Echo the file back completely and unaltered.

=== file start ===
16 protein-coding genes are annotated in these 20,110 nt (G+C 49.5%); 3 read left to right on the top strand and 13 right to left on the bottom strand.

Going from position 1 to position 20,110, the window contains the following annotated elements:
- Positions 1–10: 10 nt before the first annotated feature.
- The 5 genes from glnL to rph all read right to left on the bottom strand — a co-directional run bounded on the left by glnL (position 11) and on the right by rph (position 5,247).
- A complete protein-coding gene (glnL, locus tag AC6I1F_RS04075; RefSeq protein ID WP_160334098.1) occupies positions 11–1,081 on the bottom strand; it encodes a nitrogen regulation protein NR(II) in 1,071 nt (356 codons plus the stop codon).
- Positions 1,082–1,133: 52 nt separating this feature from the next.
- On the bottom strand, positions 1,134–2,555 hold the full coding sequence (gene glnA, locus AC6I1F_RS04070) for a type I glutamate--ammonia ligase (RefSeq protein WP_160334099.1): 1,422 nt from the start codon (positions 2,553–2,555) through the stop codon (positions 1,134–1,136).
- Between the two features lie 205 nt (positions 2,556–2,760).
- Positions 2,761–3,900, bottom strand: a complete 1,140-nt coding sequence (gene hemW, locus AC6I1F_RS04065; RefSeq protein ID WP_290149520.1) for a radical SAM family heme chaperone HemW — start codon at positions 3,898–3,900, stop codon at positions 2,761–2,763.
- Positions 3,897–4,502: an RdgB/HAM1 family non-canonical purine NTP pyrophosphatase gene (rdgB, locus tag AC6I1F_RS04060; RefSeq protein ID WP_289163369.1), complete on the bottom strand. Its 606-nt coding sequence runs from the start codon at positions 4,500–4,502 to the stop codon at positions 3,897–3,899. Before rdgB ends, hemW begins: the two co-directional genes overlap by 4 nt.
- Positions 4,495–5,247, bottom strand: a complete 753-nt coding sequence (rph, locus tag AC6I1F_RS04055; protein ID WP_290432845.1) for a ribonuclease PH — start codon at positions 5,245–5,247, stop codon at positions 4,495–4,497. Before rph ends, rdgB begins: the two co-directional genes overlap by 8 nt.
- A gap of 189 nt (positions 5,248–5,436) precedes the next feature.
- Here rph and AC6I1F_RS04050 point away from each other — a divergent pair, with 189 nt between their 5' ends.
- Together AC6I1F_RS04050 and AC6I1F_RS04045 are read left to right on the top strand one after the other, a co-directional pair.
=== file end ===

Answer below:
16 protein-coding genes are annotated in these 20,110 nt (G+C 49.5%); 3 read left to right on the top strand and 13 right to left on the bottom strand.

Going from position 1 to position 20,110, the window contains the following annotated elements:
- Positions 1–10: 10 nt before the first annotated feature.
- The 5 genes from glnL to rph all read right to left on the bottom strand — a co-directional run bounded on the left by glnL (position 11) and on the right by rph (position 5,247).
- A complete protein-coding gene (glnL, locus tag AC6I1F_RS04075; RefSeq protein ID WP_160334098.1) occupies positions 11–1,081 on the bottom strand; it encodes a nitrogen regulation protein NR(II) in 1,071 nt (356 codons plus the stop codon).
- Positions 1,082–1,133: 52 nt separating this feature from the next.
- On the bottom strand, positions 1,134–2,555 hold the full coding sequence (gene glnA, locus AC6I1F_RS04070) for a type I glutamate--ammonia ligase (RefSeq protein WP_160334099.1): 1,422 nt from the start codon (positions 2,553–2,555) through the stop codon (positions 1,134–1,136).
- Between the two features lie 205 nt (positions 2,556–2,760).
- Positions 2,761–3,900, bottom strand: a complete 1,140-nt coding sequence (gene hemW, locus AC6I1F_RS04065; RefSeq protein ID WP_290149520.1) for a radical SAM family heme chaperone HemW — start codon at positions 3,898–3,900, stop codon at positions 2,761–2,763.
- Positions 3,897–4,502: an RdgB/HAM1 family non-canonical purine NTP pyrophosphatase gene (rdgB, locus tag AC6I1F_RS04060; RefSeq protein ID WP_289163369.1), complete on the bottom strand. Its 606-nt coding sequence runs from the start codon at positions 4,500–4,502 to the stop codon at positions 3,897–3,899. Before rdgB ends, hemW begins: the two co-directional genes overlap by 4 nt.
- Positions 4,495–5,247, bottom strand: a complete 753-nt coding sequence (rph, locus tag AC6I1F_RS04055; protein ID WP_290432845.1) for a ribonuclease PH — start codon at positions 5,245–5,247, stop codon at positions 4,495–4,497. Before rph ends, rdgB begins: the two co-directional genes overlap by 8 nt.
- A gap of 189 nt (positions 5,248–5,436) precedes the next feature.
- Here rph and AC6I1F_RS04050 point away from each other — a divergent pair, with 189 nt between their 5' ends.
- Together AC6I1F_RS04050 and AC6I1F_RS04045 are read left to right on the top strand one after the other, a co-directional pair.